Selenium supplementation has been widely reported to suppress tumorigenesis in many animal models. Despite the achievement of significant progress in the design of novel selenium compounds in recent years, there has been a vacuum of knowledge regarding the anticancer efficacy of selenium in foods. The reason is due to the fact that most common foods have very low selenium and are therefore not suitable for experimental use. One of our goals in selenium chemoprevention research is to find ways of providing sufficient quantities of selenium safely in a food system. Plants are known to convert inorganic selenium in soil to organoseleniuin analogs of naturally occurring sulfur compounds. Vegetables with a rich source of sulfur might, therefore, be expected to concentrate selenium if they are so fertilized. This idea was tested with garlic, which is abundant in a variety of sulfur compounds. Additionally, the allylic sulfides present in garlic are known to have potent anticarcinogenic activity. Our intention was to let nature produce more powerful anticancer agents by substituting sulfur with selenium in plants. The hypothesis is supported by our previous research with structurally related selenium and sulfur analogs in which we showed that, molecule for molecule, selenium is much more active than sulfur in cancer prevention. We recently reported that garlic cultivated with selenite fertilization is indeed superior to either regular garlic or selenite in the suppression of mammary tumors in an animal model. Furthermore, this selenium-enriched garlic is capable of maintaining full activity of functional selenoenzymes such as glutathione peroxidase and Type I 5'-deiodinase at nutritional levels of selenium intake. Since garlic and onion belong to the same allium family, we are interested in finding out whether the experience with garlic could be similarly extended to onion. Preliminary data suggested that rats have a higher tolerance to selenium from these vegetables compared to selenium from selenite or selenomethionine.
Aim 1 will test the hypothesis that the increased tolerance is due to lower tissue selenium accumulation as a result of a more rapid elimination mechanism via the respiratory and/or urinary route. In order to elucidate the utility of these high selenium vegetables for cancer prevention purposes, further studies will be carried out using the (DMBA)-induced mammary tumor model in rats.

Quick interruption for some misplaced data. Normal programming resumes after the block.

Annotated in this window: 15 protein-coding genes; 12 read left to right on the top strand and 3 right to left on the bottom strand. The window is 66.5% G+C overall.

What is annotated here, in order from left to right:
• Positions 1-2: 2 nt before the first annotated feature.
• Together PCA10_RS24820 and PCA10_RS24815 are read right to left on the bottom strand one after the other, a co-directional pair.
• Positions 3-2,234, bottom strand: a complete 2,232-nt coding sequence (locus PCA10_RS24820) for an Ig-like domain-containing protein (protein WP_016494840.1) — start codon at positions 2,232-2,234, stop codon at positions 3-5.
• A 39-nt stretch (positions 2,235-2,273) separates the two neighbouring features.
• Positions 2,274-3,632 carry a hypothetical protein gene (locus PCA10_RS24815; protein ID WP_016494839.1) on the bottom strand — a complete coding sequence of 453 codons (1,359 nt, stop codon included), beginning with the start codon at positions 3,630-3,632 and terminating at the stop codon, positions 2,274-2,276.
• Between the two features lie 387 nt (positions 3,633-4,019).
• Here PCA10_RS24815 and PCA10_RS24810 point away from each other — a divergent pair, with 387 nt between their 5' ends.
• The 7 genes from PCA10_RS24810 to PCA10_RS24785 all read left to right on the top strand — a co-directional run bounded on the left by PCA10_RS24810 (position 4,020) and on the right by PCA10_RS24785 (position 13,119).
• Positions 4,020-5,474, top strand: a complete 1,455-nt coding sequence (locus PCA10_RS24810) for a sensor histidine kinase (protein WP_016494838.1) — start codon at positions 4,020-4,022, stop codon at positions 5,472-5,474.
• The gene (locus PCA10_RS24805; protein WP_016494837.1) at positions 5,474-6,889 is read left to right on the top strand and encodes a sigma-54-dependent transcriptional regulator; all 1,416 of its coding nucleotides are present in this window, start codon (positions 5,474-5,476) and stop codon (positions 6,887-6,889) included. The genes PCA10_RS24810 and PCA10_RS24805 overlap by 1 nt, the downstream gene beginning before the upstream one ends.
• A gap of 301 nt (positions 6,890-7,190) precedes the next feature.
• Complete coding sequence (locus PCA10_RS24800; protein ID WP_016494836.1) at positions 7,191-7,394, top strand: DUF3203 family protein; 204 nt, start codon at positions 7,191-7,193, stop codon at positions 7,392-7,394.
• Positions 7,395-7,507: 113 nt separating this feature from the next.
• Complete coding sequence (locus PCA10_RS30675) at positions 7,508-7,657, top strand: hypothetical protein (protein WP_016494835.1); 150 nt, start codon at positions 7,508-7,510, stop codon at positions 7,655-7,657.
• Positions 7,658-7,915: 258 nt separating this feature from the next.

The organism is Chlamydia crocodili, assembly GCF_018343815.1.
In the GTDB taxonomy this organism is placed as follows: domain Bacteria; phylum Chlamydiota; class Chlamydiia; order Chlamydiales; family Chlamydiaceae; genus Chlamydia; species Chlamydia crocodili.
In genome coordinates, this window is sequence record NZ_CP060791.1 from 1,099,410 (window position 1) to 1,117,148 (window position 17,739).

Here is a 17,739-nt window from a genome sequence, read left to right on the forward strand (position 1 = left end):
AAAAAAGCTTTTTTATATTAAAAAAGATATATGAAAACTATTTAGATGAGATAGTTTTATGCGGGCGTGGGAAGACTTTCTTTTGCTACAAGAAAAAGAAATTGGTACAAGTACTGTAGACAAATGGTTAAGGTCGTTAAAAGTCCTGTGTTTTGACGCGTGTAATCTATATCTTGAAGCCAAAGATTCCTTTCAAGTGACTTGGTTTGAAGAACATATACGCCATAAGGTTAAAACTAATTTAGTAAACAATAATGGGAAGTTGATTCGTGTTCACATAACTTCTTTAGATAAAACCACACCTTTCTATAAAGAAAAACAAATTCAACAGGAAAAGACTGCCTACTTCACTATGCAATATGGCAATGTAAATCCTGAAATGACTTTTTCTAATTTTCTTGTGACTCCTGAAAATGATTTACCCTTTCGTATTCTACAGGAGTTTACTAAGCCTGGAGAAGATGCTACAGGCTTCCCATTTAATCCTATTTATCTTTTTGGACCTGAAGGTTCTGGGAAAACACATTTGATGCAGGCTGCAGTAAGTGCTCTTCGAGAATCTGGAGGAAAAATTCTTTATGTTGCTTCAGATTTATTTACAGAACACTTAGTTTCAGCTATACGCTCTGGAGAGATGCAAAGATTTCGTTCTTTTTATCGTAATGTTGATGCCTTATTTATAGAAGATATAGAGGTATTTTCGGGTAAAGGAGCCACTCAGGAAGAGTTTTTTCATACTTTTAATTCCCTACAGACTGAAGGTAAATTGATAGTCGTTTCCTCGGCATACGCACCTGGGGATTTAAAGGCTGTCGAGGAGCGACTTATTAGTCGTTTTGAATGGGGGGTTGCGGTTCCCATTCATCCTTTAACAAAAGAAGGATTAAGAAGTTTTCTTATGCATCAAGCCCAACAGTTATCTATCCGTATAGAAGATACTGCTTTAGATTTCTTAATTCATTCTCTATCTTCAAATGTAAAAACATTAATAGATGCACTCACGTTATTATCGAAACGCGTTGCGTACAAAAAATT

Aim 2 is therefore designed to investigate whether the anticarcinogenic potency of the high selenium-vegetables is dependent on the level of selenium enrichment, and to evaluate the inhibitory effect on initiation versus post-initiation stage of carcinogenesis.
Aim 3 will be focused on delineating the mechanism of tumor suppression in the DMBA model by examining the modulation of mammary cell DMBA-DNA adducts, DMBA urinary excretion, as well as phase I and phase II enzymes that are involved in the activation and detoxification of DMBA.
Aim 4 will extend the in vivo mammary cancer prevention study to the NMU model because of the opportunity of using ras mutation as a sensitive marker for monitoring clonal expansion or intervention of NMU-transformed cells. The objective is to assess whether inhibition of this molecular endpoint can be used as a signal of selenium chemoprevention in the early stage of mammary gland carcinogenesis.
Aim 5 will examine the stability of selenium compounds in garlic and onion at conditions which simulate cooking temperatures. Experiments will be carried out to determine whether heat treatment will affect the nutritional and anticarcinogenic activities of these high selenium vegetables.

National Institute of Health (NIH)
National Cancer Institute (NCI)
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Metabolic Pathology Study Section (MEP)
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Roswell Park Cancer Institute Corp
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Dong, Yan; Ip, Clement; Ganther, Howard (2002) Evidence of a field effect associated with mammary cancer chemoprevention by methylseleninic acid. Anticancer Res 22:27-32
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